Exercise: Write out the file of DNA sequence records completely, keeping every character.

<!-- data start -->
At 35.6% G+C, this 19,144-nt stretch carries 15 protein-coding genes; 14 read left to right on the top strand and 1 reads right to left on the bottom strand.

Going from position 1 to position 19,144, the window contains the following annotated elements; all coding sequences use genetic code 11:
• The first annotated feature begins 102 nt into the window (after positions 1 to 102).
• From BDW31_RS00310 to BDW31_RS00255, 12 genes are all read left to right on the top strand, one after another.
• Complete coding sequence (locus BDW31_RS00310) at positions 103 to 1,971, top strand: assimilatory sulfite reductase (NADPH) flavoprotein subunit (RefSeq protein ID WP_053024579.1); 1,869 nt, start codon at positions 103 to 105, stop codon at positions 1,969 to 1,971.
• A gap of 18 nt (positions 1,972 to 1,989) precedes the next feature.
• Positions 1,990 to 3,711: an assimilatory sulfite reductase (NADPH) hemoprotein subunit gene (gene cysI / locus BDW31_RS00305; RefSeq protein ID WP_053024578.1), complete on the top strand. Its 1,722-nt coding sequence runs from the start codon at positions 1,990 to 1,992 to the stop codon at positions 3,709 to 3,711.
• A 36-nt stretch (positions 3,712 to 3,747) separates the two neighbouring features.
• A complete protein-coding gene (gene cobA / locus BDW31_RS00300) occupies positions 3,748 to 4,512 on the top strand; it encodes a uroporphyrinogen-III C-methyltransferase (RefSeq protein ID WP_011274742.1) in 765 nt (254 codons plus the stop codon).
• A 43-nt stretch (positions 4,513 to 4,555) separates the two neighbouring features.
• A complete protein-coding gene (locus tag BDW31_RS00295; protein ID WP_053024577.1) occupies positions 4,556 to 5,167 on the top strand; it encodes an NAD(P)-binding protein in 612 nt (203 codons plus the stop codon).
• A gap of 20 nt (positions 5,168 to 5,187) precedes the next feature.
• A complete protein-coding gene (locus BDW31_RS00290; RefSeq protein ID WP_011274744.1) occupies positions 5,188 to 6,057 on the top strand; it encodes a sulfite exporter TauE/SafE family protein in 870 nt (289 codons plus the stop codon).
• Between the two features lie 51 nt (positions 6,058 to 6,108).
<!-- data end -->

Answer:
At 35.6% G+C, this 19,144-nt stretch carries 15 protein-coding genes; 14 read left to right on the top strand and 1 reads right to left on the bottom strand.

Going from position 1 to position 19,144, the window contains the following annotated elements; all coding sequences use genetic code 11:
• The first annotated feature begins 102 nt into the window (after positions 1 to 102).
• From BDW31_RS00310 to BDW31_RS00255, 12 genes are all read left to right on the top strand, one after another.
• Complete coding sequence (locus BDW31_RS00310) at positions 103 to 1,971, top strand: assimilatory sulfite reductase (NADPH) flavoprotein subunit (RefSeq protein ID WP_053024579.1); 1,869 nt, start codon at positions 103 to 105, stop codon at positions 1,969 to 1,971.
• A gap of 18 nt (positions 1,972 to 1,989) precedes the next feature.
• Positions 1,990 to 3,711: an assimilatory sulfite reductase (NADPH) hemoprotein subunit gene (gene cysI / locus BDW31_RS00305; RefSeq protein ID WP_053024578.1), complete on the top strand. Its 1,722-nt coding sequence runs from the start codon at positions 1,990 to 1,992 to the stop codon at positions 3,709 to 3,711.
• A 36-nt stretch (positions 3,712 to 3,747) separates the two neighbouring features.
• A complete protein-coding gene (gene cobA / locus BDW31_RS00300) occupies positions 3,748 to 4,512 on the top strand; it encodes a uroporphyrinogen-III C-methyltransferase (RefSeq protein ID WP_011274742.1) in 765 nt (254 codons plus the stop codon).
• A 43-nt stretch (positions 4,513 to 4,555) separates the two neighbouring features.
• A complete protein-coding gene (locus tag BDW31_RS00295; protein ID WP_053024577.1) occupies positions 4,556 to 5,167 on the top strand; it encodes an NAD(P)-binding protein in 612 nt (203 codons plus the stop codon).
• A gap of 20 nt (positions 5,168 to 5,187) precedes the next feature.
• A complete protein-coding gene (locus BDW31_RS00290; RefSeq protein ID WP_011274744.1) occupies positions 5,188 to 6,057 on the top strand; it encodes a sulfite exporter TauE/SafE family protein in 870 nt (289 codons plus the stop codon).
• Between the two features lie 51 nt (positions 6,058 to 6,108).